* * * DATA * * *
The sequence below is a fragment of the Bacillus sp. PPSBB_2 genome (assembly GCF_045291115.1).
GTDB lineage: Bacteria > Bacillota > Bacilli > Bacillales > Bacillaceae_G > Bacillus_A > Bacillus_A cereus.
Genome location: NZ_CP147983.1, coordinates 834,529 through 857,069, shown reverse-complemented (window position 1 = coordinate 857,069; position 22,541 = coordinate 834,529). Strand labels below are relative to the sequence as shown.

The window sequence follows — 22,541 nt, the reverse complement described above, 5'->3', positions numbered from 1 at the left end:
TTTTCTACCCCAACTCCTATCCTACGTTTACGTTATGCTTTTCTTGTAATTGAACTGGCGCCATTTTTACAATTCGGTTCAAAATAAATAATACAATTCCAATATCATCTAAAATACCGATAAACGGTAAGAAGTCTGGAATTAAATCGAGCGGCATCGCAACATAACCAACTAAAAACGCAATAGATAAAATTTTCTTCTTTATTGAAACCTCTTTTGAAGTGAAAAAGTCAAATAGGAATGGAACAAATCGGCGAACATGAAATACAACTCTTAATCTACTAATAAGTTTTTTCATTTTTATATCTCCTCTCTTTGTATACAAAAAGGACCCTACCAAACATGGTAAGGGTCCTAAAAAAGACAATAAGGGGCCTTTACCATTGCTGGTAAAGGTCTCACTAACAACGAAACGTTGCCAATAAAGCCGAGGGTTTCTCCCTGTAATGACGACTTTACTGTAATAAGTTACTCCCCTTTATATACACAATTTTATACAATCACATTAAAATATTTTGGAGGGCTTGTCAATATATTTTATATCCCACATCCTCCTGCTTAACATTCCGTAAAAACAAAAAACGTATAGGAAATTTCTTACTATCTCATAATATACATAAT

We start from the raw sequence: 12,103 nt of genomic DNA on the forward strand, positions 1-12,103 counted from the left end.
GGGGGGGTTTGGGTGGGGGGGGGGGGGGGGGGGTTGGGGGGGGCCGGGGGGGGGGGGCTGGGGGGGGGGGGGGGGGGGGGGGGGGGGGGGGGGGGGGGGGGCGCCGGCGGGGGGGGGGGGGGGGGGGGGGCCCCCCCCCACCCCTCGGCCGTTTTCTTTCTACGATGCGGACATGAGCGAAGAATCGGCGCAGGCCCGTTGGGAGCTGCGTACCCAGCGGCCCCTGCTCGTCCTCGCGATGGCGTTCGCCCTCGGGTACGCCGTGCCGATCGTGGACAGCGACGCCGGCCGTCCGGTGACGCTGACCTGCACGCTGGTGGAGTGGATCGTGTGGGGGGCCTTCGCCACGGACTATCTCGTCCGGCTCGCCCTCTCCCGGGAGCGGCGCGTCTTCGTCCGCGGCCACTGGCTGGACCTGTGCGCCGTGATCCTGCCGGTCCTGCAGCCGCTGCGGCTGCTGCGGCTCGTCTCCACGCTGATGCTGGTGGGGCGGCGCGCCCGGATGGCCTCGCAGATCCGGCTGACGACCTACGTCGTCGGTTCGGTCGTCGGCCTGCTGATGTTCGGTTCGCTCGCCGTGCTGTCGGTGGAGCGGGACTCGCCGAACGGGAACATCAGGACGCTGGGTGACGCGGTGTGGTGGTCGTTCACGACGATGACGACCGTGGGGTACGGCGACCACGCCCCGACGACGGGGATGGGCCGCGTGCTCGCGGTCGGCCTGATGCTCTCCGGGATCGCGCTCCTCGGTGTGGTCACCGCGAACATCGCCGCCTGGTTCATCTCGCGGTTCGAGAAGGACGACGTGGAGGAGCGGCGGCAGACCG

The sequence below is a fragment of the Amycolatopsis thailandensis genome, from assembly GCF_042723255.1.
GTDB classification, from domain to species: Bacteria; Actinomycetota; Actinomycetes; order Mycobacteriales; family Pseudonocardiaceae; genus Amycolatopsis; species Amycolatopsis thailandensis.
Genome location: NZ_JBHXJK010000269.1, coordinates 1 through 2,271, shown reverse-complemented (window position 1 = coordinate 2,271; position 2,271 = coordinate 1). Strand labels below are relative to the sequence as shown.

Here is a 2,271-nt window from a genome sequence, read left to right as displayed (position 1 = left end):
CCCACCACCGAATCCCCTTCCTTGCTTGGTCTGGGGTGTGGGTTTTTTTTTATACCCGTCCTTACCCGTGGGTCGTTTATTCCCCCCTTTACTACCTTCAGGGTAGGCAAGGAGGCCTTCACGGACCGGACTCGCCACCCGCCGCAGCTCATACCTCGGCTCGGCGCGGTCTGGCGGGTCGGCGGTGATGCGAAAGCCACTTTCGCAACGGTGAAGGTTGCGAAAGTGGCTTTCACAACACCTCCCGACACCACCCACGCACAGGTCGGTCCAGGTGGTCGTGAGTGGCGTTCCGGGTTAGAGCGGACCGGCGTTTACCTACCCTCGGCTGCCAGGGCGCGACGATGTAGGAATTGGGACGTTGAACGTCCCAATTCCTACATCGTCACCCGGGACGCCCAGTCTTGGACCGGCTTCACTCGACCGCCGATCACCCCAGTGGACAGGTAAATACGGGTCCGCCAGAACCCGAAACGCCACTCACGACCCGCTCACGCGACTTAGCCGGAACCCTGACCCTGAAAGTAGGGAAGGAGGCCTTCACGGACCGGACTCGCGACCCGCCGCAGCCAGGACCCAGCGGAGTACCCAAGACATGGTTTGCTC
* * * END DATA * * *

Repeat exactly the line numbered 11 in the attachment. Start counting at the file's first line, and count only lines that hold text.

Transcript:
Here is a 2,271-nt window from a genome sequence, read left to right as displayed (position 1 = left end):